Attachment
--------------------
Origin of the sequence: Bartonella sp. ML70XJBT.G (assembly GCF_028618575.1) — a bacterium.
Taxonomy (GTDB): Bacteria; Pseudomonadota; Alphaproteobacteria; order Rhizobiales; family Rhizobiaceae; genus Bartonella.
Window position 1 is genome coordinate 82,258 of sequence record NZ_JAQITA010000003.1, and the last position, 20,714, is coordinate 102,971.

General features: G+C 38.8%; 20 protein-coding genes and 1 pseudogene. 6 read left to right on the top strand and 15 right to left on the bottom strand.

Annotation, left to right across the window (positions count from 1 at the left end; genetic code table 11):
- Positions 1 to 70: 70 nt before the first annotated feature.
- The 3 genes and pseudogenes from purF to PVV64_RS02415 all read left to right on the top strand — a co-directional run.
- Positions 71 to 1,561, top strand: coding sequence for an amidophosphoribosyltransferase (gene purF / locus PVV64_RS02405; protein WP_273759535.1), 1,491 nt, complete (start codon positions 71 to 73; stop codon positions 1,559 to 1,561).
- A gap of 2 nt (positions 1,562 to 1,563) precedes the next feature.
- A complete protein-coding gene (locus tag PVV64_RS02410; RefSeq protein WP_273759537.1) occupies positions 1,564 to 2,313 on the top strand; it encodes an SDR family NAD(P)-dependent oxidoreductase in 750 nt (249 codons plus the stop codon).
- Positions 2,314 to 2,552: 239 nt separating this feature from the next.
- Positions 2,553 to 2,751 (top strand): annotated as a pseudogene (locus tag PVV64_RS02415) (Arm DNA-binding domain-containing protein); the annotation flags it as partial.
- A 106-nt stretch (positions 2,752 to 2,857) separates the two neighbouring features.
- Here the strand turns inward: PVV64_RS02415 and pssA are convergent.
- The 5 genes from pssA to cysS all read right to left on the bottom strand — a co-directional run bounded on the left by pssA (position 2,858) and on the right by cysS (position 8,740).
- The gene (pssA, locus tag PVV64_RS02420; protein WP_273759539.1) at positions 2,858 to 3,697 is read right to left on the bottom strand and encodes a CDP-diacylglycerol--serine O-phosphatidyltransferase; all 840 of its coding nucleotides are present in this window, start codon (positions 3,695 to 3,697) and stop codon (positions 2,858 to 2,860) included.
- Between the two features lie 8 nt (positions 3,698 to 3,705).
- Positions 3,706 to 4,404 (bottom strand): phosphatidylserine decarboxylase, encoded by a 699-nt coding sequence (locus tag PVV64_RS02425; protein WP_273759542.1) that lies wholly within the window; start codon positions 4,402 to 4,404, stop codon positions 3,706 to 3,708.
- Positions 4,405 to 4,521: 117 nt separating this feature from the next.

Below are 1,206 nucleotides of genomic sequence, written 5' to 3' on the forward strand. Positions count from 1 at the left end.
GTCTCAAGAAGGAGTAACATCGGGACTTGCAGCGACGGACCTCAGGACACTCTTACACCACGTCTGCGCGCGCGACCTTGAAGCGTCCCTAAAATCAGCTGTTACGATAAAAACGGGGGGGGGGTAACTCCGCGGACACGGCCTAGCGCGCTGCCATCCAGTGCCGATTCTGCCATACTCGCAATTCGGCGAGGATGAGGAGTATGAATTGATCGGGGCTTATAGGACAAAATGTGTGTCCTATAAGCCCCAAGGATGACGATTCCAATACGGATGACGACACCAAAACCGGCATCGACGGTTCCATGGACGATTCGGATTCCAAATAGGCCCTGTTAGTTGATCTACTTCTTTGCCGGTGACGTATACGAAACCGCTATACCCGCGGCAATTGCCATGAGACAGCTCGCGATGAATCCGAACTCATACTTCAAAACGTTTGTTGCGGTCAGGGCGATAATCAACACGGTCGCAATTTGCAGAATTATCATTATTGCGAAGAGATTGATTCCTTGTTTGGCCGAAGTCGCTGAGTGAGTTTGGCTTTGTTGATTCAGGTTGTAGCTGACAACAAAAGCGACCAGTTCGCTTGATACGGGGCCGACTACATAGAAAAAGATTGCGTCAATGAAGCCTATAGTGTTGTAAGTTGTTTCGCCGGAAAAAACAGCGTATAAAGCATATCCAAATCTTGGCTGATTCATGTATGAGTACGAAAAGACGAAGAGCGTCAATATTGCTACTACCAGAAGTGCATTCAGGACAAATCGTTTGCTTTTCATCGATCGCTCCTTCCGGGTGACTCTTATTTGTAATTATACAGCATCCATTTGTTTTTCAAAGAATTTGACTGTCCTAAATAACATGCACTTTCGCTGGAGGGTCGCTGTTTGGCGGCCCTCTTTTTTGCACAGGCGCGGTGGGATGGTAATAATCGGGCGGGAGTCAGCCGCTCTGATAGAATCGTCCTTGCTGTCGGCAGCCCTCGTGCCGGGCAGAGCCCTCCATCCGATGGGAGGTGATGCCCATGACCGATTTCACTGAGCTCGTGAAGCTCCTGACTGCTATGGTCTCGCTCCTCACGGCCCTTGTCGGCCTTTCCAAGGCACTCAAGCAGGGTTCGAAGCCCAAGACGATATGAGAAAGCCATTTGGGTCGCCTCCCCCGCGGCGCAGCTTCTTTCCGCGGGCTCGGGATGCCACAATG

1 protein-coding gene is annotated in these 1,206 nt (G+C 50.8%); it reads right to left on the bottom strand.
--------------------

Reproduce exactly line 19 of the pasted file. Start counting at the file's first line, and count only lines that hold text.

- Positions 4,405 to 4,521: 117 nt separating this feature from the next.